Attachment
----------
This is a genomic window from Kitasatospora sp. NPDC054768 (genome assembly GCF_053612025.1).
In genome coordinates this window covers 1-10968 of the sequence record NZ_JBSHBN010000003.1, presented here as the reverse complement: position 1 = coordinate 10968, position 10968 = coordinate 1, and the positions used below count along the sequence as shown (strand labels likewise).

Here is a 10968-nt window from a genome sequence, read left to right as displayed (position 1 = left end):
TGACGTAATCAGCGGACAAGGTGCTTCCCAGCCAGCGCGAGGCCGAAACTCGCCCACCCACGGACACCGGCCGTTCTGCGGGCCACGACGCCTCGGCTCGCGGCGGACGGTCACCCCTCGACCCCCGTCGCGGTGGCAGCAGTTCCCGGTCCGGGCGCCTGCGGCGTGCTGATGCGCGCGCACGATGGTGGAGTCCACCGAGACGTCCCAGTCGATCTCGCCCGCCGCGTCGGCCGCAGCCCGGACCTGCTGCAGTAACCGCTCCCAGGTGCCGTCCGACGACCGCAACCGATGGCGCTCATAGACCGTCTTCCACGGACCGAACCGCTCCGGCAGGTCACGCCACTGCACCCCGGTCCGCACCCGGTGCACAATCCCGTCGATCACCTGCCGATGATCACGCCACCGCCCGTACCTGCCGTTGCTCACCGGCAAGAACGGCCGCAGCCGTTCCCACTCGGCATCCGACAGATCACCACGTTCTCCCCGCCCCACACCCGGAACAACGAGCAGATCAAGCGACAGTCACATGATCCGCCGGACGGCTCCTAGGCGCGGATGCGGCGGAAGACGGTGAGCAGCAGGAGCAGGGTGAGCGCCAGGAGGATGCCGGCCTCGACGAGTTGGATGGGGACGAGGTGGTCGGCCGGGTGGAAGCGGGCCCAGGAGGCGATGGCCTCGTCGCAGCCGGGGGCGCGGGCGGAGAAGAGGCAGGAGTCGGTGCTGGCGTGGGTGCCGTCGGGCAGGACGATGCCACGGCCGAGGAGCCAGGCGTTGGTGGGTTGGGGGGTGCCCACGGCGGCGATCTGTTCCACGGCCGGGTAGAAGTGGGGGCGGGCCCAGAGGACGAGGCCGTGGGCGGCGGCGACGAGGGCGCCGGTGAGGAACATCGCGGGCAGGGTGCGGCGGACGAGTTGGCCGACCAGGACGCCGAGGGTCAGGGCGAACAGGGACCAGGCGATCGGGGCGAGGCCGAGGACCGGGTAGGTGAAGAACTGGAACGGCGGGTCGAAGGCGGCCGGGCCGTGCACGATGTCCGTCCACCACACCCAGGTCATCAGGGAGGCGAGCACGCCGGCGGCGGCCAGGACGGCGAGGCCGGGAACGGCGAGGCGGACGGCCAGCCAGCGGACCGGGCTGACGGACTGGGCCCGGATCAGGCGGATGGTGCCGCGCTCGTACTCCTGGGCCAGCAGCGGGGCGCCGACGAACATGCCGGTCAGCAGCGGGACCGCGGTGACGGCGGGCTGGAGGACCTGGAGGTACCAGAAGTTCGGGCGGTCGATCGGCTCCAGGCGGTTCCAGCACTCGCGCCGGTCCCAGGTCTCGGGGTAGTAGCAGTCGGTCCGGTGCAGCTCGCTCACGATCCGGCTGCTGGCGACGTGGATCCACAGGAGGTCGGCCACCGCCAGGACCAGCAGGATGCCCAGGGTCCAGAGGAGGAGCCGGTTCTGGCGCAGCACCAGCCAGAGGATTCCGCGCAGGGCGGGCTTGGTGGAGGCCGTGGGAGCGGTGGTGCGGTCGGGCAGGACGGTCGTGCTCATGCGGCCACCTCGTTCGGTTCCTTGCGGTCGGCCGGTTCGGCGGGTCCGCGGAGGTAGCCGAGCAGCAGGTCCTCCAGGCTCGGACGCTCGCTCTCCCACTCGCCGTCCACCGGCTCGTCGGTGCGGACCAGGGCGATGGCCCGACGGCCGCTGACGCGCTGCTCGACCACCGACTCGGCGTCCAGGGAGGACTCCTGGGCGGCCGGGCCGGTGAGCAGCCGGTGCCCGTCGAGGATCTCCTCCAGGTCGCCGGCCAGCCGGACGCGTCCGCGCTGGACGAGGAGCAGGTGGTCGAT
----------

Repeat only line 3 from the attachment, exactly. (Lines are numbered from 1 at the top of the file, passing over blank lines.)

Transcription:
Here is a 10968-nt window from a genome sequence, read left to right as displayed (position 1 = left end):